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Ahmadinejad Cabinet Looks Set For Rough Ride In Iran's Parliament

President Mahmud Ahmadinejad has lost much prestige since his disputed reelection and the following mass demonstrations.
(RFE/RL) -- Indications are that Iranian President Mahmud Ahmadinejad will have a tough time getting parliamentary approval for his new cabinet list, which has just been submitted to the assembly.

Ahmadinejad submitted the list to parliament overnight, and the assembly has 10 days to consider it before it goes to a vote on August 30. But some senior members of parliament have already made clear that they are unhappy with some of the names on the list.

Conservative Ahmad Tavakolo said that among the nominations are people who have "never recorded a day of executive work."

Tavakolo said it's safe to assume therefore that the cabinet "will not have the caliber required for an efficient government."

Another conservative, Parviz Sarvari, said that if parliament believes the proposed ministers do not have the necessary experience, it will "get tough" with them.

The criticism echoes similar comments heard during Ahmadinejad's first term in office, when he was accused of appointing allies to the cabinet, regardless of their suitability for the post.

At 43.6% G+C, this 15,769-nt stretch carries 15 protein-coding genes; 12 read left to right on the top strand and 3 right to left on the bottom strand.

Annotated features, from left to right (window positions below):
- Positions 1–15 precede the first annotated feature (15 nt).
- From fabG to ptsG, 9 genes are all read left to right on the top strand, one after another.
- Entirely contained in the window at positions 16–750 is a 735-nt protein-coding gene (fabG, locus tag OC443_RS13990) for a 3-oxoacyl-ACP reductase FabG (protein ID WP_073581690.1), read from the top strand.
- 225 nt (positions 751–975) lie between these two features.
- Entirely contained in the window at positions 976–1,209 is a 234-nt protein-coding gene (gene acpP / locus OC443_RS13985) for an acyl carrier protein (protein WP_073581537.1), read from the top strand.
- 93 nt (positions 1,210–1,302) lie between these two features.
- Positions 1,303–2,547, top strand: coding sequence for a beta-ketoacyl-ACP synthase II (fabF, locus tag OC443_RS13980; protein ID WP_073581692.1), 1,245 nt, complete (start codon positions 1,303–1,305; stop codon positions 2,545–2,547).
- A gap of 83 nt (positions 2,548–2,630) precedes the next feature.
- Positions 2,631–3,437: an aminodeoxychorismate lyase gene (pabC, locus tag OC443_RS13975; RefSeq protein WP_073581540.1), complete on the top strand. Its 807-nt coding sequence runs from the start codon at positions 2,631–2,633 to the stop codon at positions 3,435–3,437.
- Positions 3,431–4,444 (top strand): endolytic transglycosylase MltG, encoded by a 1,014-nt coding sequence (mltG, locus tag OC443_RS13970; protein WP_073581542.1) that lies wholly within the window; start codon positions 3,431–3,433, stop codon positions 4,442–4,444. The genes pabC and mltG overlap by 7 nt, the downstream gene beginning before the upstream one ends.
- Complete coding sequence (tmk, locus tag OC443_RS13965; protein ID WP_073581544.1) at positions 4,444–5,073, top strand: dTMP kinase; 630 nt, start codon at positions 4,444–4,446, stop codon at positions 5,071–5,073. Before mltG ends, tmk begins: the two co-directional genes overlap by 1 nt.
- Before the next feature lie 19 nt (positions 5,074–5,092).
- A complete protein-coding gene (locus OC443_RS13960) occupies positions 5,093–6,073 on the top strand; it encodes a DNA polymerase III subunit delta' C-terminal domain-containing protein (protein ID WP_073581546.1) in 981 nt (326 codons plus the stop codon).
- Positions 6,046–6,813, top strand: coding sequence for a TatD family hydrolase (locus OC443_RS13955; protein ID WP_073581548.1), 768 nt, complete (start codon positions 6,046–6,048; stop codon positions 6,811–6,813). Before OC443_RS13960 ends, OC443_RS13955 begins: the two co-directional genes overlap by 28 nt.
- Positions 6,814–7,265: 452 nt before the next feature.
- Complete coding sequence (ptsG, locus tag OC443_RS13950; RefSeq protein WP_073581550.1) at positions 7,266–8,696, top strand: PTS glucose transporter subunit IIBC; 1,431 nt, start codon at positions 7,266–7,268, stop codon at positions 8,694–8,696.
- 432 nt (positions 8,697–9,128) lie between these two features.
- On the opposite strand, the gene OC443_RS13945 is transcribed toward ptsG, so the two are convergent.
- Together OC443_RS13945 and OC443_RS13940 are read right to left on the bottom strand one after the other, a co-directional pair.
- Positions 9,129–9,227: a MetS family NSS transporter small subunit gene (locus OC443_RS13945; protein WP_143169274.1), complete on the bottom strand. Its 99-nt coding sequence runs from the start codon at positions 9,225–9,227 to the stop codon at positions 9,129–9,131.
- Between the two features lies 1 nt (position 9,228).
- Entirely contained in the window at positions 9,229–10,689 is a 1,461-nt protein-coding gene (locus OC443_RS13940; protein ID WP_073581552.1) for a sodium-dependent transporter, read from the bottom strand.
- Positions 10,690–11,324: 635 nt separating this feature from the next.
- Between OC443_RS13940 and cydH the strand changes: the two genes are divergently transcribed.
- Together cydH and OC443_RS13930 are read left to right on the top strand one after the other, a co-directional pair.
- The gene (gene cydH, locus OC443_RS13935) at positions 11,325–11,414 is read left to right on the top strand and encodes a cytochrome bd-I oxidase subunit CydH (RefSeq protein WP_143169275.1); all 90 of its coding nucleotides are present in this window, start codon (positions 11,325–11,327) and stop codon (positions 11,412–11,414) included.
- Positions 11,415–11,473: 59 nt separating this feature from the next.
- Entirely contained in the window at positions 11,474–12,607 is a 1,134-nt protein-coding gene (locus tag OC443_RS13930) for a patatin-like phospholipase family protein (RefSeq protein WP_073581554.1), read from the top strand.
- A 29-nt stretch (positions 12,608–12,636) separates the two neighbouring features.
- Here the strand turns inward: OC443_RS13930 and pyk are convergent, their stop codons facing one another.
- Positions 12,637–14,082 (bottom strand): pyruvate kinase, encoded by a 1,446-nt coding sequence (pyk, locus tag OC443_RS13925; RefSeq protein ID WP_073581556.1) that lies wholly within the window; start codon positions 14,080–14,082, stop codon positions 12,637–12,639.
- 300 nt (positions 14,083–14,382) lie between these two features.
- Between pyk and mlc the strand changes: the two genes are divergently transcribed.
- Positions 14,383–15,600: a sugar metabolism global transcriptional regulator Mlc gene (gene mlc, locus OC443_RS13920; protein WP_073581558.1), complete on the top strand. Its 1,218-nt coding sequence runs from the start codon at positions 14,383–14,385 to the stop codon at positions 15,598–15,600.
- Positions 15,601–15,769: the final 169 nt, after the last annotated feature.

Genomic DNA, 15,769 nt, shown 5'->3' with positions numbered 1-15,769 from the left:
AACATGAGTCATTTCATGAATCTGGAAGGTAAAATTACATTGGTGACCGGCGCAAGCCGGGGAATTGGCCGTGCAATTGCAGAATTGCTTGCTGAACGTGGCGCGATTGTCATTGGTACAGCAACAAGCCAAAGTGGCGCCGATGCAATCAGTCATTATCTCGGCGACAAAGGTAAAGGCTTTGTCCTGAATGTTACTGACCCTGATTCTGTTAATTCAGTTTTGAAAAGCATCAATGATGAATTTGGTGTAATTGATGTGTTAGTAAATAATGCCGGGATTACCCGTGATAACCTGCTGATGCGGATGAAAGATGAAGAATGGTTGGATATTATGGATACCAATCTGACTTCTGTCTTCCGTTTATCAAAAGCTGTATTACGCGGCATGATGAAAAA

Making matters worse for Ahmadinejad is that this time around, he has lost much of his former prestige.

Although he still has the support of Supreme Leader Ali Khamenei, he is being assailed by conservatives and reformers alike over his disputed reelection to the presidency. The dispute led to the worst rioting since the Islamic republic was founded 30 years ago.

Winning approval for his new cabinet will inevitably be a test of strength for the president.

Questions Over Nominees

Ahmadinejad's latest list contains 21 nominations, three of them women, who, if approved, would be the Islamic republic's first female government ministers.

Ahmad Vahidi (left) with Rahaim Safavi, the head of the Revolutionary Guard in 2007
Defense nominee Ahmad Vahidi's name appears on a list of people wanted for questioning by the international police agency Interpol in connection with the 1994 terrorist bombing of a Jewish community center in the Argentinian capital Buenos Aires that killed more than 80 people.

One surprise is that Masud Mir Kazemi has been named oil minister. Kazemi is currently commerce minister, and he has little known experience in the oil sector. This portfolio is of key importance because the state derives most of its revenue from crude-oil exports.

And the post could become even more central to events if the international community were to go ahead with a threat to impose sanctions on the import of refined oil products to Iran, as part of its drive to curb Iran's nuclear program.

The list contains a strong contingent of nominees with connections to Iran's elite Islamic Revolution Guards Corps. Apart from Kazemi, defense nominee Vahidi, interior nominee Mostafa Mohammad Najjar, and intelligence nominee Heyder Moslehi, have all had links with the Revolutionary Guards, like Ahmadinejad himself.

RFE/RL's Radio Farda contributed to this report. with news agency content

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